Along with them are two guys clearly from Ed’s world, Bobby (Ned Beatty) and Drew (Ronny Cox).  Both salesmen out for an exciting weekend of canoeing down a river. Drew is apparently a musician of some degree, early on seen always wearing a guitar.

When the friends stop for gas, we get a scene that seems to both have a sense of joy and an atmosphere of danger. No matter how hard they try, no one seems to say anything right to the mountain folk. But Drew connects with a young boy through music. The boy appears to be autistic, or at least dealing with some kind of mental disability. He is not social until Drew starts playing guitar. Without blinking, the kid starts to play his banjo back. As the music kicks in full gear, the young boy comes alive, smiling and looking excited. His father dancing in the background, all is good. But the minute they stop, the boy rigidly turns his head and stays motionless, staring into space as Drew tries to shake his hand.

At first, while on the river, all seems normal. In fact, that sense of foreboding fades. It’s the next day when things begin to take their dark turn. Ed keeps catching glimpses of people in the distance between trees. Eventually, in a truly harrowing sequence, he discovers this was not his imagination. Tying Ed to a tree, two mountain men torment and humiliate Bobby. This culminates in one of the mountain men raping Bobby. You know, there has been much more graphic sequences put on film than this. But Ned Beatty’s performance creates incredible empathy for his character. Your heart breaks for him with every whimper and squeal. Ed is saved from such horrific indignities when Lewis and Drew come back looking for them. Drew dispatches one of the hicks with an arrow, and the other runs away.

The four men then argue over what to do. Of course, they choose to try and cover the death up. Drew is the most troubled by this, feeling the right thing to do is bring the body back and explain everything to the authorities. This is a tension filled moment, and Ronny Cox’s Drew is sympathetic…but then, Bobby’s desire to literally bury his shame is very understandable. He wants to hide what’s happened to him, a wholly human desire.

This sets off a chain of events as they try to get down river to their cars and away from this mountain forever. In their panic, they end up with one boat destroyed and the loss of Drew in the rapids. Lewis is wounded and it is left up to Ed to protect them. Earlier in the film we had foreshadowing in a sequence showing Ed trying to shoot a deer with Lewis’ bow and arrow set and failing. Now, believing they are being hunted by the other hillbilly, Ed must take the bow and arrows and track the mountain man. For Ed this is a clear struggle to overcome his fear and limitations. And what seems straight forward and simple becomes on of the films most tense moments.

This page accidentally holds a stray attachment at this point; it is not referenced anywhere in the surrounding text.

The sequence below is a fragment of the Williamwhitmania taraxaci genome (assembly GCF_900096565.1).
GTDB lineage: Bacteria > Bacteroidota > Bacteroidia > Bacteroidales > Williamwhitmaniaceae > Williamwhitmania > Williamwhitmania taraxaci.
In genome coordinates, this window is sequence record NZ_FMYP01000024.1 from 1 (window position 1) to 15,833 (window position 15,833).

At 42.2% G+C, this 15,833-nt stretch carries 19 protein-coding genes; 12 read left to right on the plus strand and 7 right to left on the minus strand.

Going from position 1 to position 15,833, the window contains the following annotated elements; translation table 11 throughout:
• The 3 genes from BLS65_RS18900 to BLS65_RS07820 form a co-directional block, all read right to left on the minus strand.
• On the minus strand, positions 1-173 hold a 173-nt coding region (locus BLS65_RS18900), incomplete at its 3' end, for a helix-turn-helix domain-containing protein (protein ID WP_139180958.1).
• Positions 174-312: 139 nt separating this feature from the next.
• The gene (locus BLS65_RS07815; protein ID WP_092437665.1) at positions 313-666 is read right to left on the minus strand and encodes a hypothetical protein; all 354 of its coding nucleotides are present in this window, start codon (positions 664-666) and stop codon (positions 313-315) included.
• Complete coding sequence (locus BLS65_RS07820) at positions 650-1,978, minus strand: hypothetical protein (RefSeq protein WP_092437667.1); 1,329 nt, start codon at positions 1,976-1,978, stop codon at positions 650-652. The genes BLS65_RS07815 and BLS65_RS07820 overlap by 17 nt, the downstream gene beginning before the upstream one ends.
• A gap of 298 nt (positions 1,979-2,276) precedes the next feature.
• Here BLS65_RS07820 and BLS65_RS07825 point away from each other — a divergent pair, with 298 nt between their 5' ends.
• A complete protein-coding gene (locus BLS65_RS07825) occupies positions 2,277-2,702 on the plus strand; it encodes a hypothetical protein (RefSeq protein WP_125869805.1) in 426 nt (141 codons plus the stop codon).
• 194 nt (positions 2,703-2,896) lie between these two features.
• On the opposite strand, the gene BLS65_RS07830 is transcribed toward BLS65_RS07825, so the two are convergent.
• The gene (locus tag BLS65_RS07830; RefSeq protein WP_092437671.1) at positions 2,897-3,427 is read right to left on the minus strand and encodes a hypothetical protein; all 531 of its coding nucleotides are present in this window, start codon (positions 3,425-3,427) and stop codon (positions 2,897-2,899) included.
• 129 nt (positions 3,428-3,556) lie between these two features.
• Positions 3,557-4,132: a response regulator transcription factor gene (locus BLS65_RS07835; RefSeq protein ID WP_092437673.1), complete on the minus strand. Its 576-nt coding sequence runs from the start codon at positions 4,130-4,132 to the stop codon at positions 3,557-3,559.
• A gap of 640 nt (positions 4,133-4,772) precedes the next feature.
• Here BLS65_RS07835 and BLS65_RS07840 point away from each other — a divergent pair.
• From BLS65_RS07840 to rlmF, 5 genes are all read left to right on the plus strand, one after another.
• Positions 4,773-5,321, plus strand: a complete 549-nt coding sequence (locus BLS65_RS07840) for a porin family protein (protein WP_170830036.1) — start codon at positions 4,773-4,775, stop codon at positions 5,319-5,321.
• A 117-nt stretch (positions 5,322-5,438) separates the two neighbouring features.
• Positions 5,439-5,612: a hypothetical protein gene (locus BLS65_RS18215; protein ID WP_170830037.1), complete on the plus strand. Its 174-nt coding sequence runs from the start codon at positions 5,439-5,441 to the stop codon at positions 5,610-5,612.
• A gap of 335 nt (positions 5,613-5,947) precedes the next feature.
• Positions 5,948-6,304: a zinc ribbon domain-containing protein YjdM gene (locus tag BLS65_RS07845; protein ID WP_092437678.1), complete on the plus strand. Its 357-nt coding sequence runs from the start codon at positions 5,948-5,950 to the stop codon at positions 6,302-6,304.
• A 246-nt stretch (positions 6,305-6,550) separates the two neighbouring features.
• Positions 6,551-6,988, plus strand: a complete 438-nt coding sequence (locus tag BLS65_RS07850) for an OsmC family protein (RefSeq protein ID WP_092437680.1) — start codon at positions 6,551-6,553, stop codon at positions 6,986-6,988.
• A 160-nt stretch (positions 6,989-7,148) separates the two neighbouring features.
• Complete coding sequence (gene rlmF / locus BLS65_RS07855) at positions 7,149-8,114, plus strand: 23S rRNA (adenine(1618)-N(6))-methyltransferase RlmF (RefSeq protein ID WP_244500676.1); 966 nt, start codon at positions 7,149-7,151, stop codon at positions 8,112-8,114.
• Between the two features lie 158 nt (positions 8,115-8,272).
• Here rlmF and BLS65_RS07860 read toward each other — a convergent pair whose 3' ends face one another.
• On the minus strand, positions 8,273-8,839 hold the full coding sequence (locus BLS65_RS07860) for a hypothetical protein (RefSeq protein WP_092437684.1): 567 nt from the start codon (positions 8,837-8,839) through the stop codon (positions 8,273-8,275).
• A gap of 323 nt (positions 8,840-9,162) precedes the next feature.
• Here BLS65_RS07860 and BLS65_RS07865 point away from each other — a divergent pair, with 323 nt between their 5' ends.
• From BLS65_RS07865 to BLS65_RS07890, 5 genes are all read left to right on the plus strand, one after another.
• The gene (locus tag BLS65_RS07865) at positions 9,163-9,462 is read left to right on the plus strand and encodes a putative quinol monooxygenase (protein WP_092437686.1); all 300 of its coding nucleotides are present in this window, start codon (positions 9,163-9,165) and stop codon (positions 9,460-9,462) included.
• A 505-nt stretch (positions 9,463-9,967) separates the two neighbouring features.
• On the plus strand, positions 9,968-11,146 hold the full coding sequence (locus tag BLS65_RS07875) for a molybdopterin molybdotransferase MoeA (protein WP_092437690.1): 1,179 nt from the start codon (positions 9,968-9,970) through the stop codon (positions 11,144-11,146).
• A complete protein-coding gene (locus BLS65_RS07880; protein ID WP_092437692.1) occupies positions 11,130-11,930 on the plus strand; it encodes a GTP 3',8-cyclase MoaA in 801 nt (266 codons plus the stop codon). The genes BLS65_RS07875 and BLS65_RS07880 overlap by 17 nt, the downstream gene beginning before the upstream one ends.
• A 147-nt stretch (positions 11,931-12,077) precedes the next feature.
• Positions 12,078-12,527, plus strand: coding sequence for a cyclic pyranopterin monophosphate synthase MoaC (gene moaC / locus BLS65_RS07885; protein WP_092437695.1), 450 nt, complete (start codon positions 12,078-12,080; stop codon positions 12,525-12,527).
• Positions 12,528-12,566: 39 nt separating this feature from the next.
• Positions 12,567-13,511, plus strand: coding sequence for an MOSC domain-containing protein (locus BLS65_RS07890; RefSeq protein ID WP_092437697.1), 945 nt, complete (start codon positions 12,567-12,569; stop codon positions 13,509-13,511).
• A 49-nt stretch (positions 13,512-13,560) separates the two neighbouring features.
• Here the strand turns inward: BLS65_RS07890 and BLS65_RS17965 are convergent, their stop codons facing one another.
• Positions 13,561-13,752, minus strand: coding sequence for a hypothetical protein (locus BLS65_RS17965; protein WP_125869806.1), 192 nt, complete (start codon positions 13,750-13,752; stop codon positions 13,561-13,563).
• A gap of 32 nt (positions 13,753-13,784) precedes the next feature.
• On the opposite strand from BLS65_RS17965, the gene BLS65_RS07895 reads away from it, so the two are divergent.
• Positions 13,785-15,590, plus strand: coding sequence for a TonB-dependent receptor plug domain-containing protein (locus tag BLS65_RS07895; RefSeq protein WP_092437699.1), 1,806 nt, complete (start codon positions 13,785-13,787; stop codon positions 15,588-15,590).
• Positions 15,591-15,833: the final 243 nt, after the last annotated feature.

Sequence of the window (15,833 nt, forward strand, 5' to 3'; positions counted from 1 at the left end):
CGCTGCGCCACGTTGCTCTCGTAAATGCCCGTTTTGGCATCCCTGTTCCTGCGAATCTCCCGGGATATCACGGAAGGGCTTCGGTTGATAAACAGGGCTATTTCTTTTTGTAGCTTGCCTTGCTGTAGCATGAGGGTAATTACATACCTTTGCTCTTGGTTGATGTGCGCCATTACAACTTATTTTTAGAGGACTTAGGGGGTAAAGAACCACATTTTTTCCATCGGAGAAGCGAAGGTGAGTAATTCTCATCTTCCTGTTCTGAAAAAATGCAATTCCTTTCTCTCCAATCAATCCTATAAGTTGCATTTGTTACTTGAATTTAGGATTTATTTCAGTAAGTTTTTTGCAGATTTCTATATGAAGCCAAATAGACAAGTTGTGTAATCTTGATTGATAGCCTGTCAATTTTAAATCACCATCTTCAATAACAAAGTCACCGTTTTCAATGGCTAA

When they finally do make it to their cars, they concoct a story to explain how they lost Drew and Lewis was wounded. Things begin to unravel, as the film portrays the police of the area far more competently than one might expect. They know that the story doesn’t add up, and they start to cause mistrust between Ed and Bobby. It’s clear, even as the police let them go, the local sheriff (portrayed rather ominously by Deliverance author James Dickey) knows that something bad went down.

Director John Boorman’s direction is terrific, making the scenery as important as the characters in it. Reynolds, who was not a proven commodity at the time, is terrific as the hunter who desires to leave society, while Voight makes a genuine everyman who is forced to survive in primitive fashion. And the performances by Beatty and Cox (both of who I tend to associate most with later roles-specifically Otis in the Superman films and Dick Jones from Robocop-where Cox was deliciously evil) are standout, heartfelt ones.

The HD DVD contained a four part documentary that was fascinating, especially as it delved into the relationship of author Dickey to the director, cast and crew of the film. The interviews bring back the director and all the primary actors (as well as Dickey’s son) and hearing them discuss the film so much later gives it a more interesting perspective. The one problem with documentaries for newer films on DVD is that the creators are to close to the work. They are far more willing to look at an earlier work with a fairer and more critical eye. That’s what tends to benefit some of the films that are twenty or thirty years old just getting the special edition treatment.

All in all, Deliverance is as strong as it ever was, in spite of the times being more graphic in our movies, this film still keeps you enthralled.